The State of the Union is Precarious

...but the banner yet waves.

THE STATE OF THE UNION is precarious. We may not be hanging by a thread, but the fabric of our great republic is torn, the garment rent.

The President of the United States—a usurper, a decisive loser of the popular vote, installed in the Oval Office by his Russian whoremasters—is guilty of high crimes and misdemeanors. He has extorted a fragile ally. He withheld military aid to that ally, and denied them an official White House visit, in order to coerce them into announcing an investigation into a political rival. In short, he 1) exploited the office of the presidency 2) for personal gain, and 3) used a foreign power to do so—three things the Founders found most detestable.

The few remaining members of his cabinet and staff are lackeys, minions, sycophants. All of them were in on the scheme to varying degrees: the Secretary of State, the Attorney General, the Chief of Staff, the Secretary of Energy, the Vice President. Of these senior staffers, only the national security advisor refused to play along, but he is more interested in selling books than saving democracy. The President’s personal attorney, once regarded as an American hero, appears to be the prime mover of this scheme, the liaison between the crooked president and the criminal underworld.

The House of Representatives did its job nobly, presenting a simple case of abuse of power and obstruction of justice. But the Senate, its disproportionate representation of the country an obsolete artifact from the shameful days of slavery, sided with the President. Neither the President’s lawyers nor his apologists on Capitol Hill deny the facts of the case. Yes, he is guilty as charged. They all but concede this. But they will almost certainly vote to acquit him regardless.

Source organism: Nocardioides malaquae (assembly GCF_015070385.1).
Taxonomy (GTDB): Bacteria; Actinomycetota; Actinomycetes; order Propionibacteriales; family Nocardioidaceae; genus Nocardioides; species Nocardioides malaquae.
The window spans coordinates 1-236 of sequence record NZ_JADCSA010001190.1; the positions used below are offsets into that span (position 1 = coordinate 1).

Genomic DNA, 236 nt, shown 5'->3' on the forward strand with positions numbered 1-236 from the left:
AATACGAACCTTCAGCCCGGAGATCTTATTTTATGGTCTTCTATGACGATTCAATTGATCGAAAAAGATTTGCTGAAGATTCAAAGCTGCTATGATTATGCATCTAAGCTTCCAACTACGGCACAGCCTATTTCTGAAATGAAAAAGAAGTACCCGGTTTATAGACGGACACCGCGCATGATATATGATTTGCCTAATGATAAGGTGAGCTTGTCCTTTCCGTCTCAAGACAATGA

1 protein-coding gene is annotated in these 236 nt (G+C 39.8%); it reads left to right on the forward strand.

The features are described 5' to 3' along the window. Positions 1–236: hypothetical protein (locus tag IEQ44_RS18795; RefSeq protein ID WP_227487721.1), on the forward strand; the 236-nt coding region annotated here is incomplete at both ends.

One senior statesman, once regarded as reasonable, appears intoxicated as he makes the rounds of the news shows. He speaks with the fire of a man whose very life depends on the exoneration of a patently guilty man. Another Senator, once the GOP presidential front-runner for president, hides his assaults on logic behind a sparse and unflattering beard, which he wears as a mask. A third, son of a Congressman known for trading in conspiracy theory, is determined to “out” the whistleblower, knowingly and deliberately putting that hero’s life in danger. A fourth, insanely rich, once a presidential candidate, has been cast out of the GOP’s good graces for daring to suggest, in the least inspiring way possible, that the trial in the Senate allow witness testimony—rather like being thrown out of the NFL for opining that the forward pass be allowed in all games. Still another hides behind random Bible verses he tweets out, hoping this will inoculate him from the overwhelming will of the people.

The lesser lights are angrier, more indignant, nastier to the journalists putting them on record. One notable is a witness to multiple sexual assaults of young men, who covered up those crimes for decades. Another is a recidivist drunk driver with a chequered past dating from the bizarre circumstances of the death of his college friend. A third, the ranking member of the House Intelligence committee, was in direct communication with one of the President’s hoodlums. Many if not most have taken, at the least, illegal campaign donations funneled through middlemen from a hostile foreign power. What a sad and loathsome gaggle of poltroons!